Ericsson Sales Rise on Spending to Upgrade Mobile Networks

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BERLIN -- Ericsson, the world's biggest maker of mobile telephone network equipment, said Thursday that its sales and profit grew faster than expected in the fourth quarter as phone operators in the United States and Canada spent heavily to upgrade wireless networks.

The company booked a net loss during the quarter as it wrote down the value of ST-Ericsson, an unprofitable smartphone component venture with the French chip maker ST Microelectronics.

But investors apparently looked past that to focus on the underlying growth. Shares of Ericsson, based in Stockholm, rose almost 10 percent after the earnings report, which showed that demand from North America had helped lift Ericsson's global sales of network equipment, the company's main business, by 6 percent from a year earlier.

Ericsson's sales of equipment, software and services in the three months through December rose 5 percent to 66.9 billion kronor, or $10.5 billion.

"This suggests the declining sales of network equipment we have seen for some time has finally begun to turn around," said Hakan Wranne, an analyst at Swedbank in Stockholm.

In North America, Ericsson said sales of mobile broadband and other network gear to U.S. and Canadian operators surged 86 percent to 9.4 billion kronor in the quarter from a year earlier, without providing a comparative figure. Sales of equipment rose 10 percent in Western Europe and 38 percent in India.

The increase followed four quarters of declining global network sales.

"We continue to believe the long-term fundamentals of this industry are attractive," said Hans Vestberg, the Ericsson chief executive. "I think it is clear that society will be using mobile broadband and the cloud much more than they are now."

Ericsson said it took a charge of 8.6 billion kronor against earnings in the period for ST-Ericsson, which is based in Geneva and has generated about $2.8 billion in losses since February 2009. The charge caused Ericsson to report a loss of 6.3 billion kronor for the fourth quarter.

Ericsson had warned investors of the charge on Dec. 20.

ST-Ericsson employs 5,090 workers and makes processor modules and modems for some Samsung, Motorola and Sony smartphones.

Mr. Vestberg said he had no new information on the future of ST-Ericsson, which reported a $71 million loss in the quarter on unchanged sales of $358 million. Last month, STMicroelectronics announced plans to leave the venture, and Ericsson said it had no intention of buying its partner's stake.

"We continue to believe that the modern technology in this venture is of strategic importance to the industry," Mr. Vestberg said. "We are now in a discussion among the shareholders about our options going forward. We don't exclude anything at this point."

Mr. Wranne, the Swedbank analyst, said he thought it was possible that Ericsson might simply resort to shutting down the joint venture sometime this year.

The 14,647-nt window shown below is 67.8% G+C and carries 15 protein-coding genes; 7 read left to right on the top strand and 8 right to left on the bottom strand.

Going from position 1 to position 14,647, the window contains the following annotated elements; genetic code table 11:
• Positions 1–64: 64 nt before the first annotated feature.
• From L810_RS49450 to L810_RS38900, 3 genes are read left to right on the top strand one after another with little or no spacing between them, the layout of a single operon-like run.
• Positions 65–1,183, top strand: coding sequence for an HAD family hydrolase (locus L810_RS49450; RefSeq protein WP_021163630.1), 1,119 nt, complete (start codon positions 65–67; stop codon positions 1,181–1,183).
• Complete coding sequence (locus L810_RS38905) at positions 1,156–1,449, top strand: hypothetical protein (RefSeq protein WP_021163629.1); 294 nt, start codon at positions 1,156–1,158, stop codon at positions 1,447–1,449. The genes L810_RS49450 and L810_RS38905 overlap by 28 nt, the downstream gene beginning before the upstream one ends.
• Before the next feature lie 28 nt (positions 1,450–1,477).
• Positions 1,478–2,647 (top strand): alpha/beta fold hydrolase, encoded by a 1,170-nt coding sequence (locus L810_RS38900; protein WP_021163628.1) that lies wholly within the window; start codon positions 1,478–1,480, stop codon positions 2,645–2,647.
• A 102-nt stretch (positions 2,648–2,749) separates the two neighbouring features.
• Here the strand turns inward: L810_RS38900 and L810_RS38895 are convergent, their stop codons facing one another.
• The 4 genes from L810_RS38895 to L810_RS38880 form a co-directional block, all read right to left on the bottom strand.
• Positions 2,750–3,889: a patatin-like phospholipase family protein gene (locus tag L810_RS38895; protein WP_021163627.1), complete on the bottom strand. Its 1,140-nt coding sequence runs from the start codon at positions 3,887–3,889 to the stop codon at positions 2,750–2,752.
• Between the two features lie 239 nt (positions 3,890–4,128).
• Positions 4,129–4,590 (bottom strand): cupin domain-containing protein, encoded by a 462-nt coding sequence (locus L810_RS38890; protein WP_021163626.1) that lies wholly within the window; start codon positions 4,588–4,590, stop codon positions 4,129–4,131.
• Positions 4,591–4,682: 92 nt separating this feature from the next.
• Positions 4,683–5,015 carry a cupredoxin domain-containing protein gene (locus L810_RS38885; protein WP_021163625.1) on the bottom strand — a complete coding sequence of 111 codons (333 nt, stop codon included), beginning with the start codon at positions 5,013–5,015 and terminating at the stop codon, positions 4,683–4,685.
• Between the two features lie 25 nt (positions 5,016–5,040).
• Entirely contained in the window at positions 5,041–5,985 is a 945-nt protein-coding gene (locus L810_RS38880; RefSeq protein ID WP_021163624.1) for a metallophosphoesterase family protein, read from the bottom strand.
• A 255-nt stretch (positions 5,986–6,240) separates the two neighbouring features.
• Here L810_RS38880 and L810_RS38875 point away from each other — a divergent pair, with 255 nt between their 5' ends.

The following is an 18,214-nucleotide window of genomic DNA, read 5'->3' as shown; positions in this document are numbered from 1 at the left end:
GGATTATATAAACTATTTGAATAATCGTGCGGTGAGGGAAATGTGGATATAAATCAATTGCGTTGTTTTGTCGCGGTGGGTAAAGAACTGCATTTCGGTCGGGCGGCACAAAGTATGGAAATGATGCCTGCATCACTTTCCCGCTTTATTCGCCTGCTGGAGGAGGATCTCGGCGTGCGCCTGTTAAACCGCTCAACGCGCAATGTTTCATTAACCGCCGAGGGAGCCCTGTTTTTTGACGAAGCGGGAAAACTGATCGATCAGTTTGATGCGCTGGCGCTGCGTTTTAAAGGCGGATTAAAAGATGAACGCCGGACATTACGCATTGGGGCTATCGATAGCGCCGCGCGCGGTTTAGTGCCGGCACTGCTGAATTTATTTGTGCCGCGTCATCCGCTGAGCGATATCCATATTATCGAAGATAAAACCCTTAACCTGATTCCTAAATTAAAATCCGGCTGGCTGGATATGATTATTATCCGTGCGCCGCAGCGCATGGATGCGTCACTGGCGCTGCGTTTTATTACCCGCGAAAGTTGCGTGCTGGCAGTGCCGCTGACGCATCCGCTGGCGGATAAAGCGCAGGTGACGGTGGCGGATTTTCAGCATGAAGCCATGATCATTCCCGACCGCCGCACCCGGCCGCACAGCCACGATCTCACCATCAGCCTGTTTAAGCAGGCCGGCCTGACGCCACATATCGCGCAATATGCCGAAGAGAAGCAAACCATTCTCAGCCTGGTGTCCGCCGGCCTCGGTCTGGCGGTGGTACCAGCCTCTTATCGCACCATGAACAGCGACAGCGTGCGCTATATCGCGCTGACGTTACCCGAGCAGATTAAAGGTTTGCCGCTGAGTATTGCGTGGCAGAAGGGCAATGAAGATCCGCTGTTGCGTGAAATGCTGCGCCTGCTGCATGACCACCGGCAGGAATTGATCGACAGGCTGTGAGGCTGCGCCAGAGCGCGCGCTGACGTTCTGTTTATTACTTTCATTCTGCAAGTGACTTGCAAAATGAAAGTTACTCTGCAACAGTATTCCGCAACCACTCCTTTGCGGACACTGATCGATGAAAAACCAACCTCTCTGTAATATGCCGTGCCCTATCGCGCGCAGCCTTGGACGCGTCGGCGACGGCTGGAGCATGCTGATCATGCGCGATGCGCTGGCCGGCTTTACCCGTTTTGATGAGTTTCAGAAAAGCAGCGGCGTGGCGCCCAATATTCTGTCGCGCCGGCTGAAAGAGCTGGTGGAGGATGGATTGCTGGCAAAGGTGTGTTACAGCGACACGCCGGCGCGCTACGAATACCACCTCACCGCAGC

"Both parents have essentially turned their back on the company, and what I think they have done is essentially killed it," Mr. Wranne said. "At this point, it is not certain whether the venture will be operating six months from now."

With the charge against earnings, Ericsson has written off the entire value of its investment in ST-Ericsson, said Jan Frykhammar, the Ericsson chief financial officer. The business began to deteriorate after Nokia, its biggest client, announced plans in 2011 to halt its Symbian smartphone line, which had used many ST-Ericsson components.

Ericsson's main network equipment business, which made up 53 percent of its sales in the quarter, more than made up for the ST-Ericsson write-off. Sales of Ericsson's equipment, software and services in North America rose 51 percent to 17 billion kronor.

Excluding the ST-Ericsson charges, Ericsson's operating profit in the quarter rose by 17 percent to 4.8 billion kronor.

Sales in the quarter rose on an annual basis in all regions except Scandinavia, the Mediterranean region of southern Europe, China, the Middle East and Latin America.

The gains are a harbinger a new phase of purchasing by global phone operators, Mr. Vestberg said, as they compete to sell mobile broadband services to the rapidly expanding ranks of smartphone users. Ericsson expects the number of mobile broadband users around the world to rise 40 percent to 2.1 billion by the end of this year from 1.5 billion in 2012.

By the end of this year, 3 in 10 cellphone users around the world will be operating smartphones and subscribing to mobile broadband service, Ericsson predicted. Demand for fast wireless Internet will in turn lift demand for Ericsson's networks, Mr. Vestberg said. In the past quarter, he said, 40 percent of all cellphones sold worldwide were smartphones.

Operators, recognizing the strong consumer interest in mobile broadband, are stepping up their orders for new data networks that can handle the heavy traffic demands on their grids.

"Operators and customers are focusing now on mobile broadband," Mr. Vestberg said. "We are clearly seeing a change in their behavior."

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This article originally appeared in The New York Times.


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